Everybody grieves in a different way, so allow them to do it in their OWN time!!! Whatever you do, do NOT try to tell them HOW to grieve as it their personal experience & you are there just to SUPPORT them!!!

I heard a lady in a store comment that although she appreciated everybody’s thoughts of sympathy when her Mom had died, that she had been so much in shock at the time that she didn’t know how to receive their offers of sympathy. She said it was a month later that everything begin to sink in & she really needed their thoughts. That why I said wait about a month to send the sympathy card. According to this lady, it means a LOT more once the initial shock wears off!!! Think back to the death, the person is in shock & suddenly having to deal with the funeral BEFORE the shock becomes the reality. At the point of the reality setting in is when friends might need you most.

I’m a very private person when it comes to my grieving process. My BFF always insists that I “need to get through it”. Well, I don’t want to just “get through it”!!! I’m NOT one to be sad & melodramatic. I prefer to remember the good old days & smile every time that I think of them. There is NO way that you could help me to get to that point other than to listen!!!

I’m sorry for your loss is a GREAT beginning thought. Just be prepared to offer your ear a few weeks or so later. Let your friend guide you as to when “they need to talk” & be prepared to listen intently!!! Be a good friend & DON’T try to “fix it” for them…allow them to KNOW what it is that ”“they need”. I said all that simply to say BE A GOOD FRIEND!!!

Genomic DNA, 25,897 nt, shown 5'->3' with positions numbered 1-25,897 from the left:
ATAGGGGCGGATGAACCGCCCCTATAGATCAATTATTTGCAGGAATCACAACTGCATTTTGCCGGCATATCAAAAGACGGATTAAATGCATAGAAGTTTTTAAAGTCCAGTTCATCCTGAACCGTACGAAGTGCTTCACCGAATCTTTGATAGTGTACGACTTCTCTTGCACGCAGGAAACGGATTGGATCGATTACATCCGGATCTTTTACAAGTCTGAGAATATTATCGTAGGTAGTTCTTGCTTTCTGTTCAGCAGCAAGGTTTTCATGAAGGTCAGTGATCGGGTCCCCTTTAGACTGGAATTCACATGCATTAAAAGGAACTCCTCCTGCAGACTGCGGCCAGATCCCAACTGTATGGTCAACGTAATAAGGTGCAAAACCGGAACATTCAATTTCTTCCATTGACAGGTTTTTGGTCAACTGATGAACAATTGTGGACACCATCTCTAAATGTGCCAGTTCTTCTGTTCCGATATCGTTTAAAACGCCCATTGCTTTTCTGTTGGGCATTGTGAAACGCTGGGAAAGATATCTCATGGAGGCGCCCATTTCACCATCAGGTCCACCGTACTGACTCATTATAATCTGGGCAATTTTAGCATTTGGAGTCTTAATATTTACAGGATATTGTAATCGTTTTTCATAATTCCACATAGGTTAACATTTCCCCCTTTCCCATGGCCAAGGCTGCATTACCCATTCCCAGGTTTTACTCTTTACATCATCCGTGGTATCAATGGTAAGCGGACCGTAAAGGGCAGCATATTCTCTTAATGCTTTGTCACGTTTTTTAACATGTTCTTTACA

SnipSnip's avatar

Sit beside them and let your face say I’m sorry and I am here…..that says more than words and doesn’t make them feel they need to respond in any way.

jca2's avatar

If in person, I usually say something like “I’m so sorry about your _______. How are you doing?” and then the person will say thank you and talk about how they’re feeling.

If it’s someone I am not going to see in person, I’ll send a sympathy card.

Caravanfan's avatar

A very Jewish thing to say is, “May her memory be a blessing”.

raum's avatar

I’d tell them just that.

I’m terrible with words. But I’m thinking of you. And I’m here if you need me.

flutherother's avatar

It’s always difficult to know what to say in these situations but it is very important to say something. A few words can say a lot and no words will sound hackneyed or banal in such circumstances.

seawulf575's avatar

Sometimes you don’t need to say anything. Sometimes you just need to be there if/when they want/need you.

LuckyGuy's avatar

I’m so sorry for your loss. What do you need? May I mow your lawn?

Mimishu1995's avatar

Thank you everyone for your answers. From reading the responses, I guess I feel too pressured to come up with something nice to say. I see people around me being able to come up with so many words that I feel inadequate. I also had bad experience with being criticized so that is also a factor. And yeah, I’m much better at offering practical help than nice words. I’m so glad that many people here like practical solutions.

LadyMarissa's avatar

@Mimishu1995 The truth is that there is NOTHING that you can do to make them feel better, so being there to listen is the most you can do. Many people will say let me know if you need anything then that’s the last you hear from them!!!

Mimishu1995's avatar

@LadyMarissa Ugh I hate that. You are telling me you will be here for me if you need anything but then when I’m in need you disappear? I could never image myself going back on my promise like that.

LadyMarissa's avatar

@Mimishu1995 YES…that’s just plain RUDE!!! I don’t see you doing that to anyone which is part of the reason I feel your response was so PERFECT!!!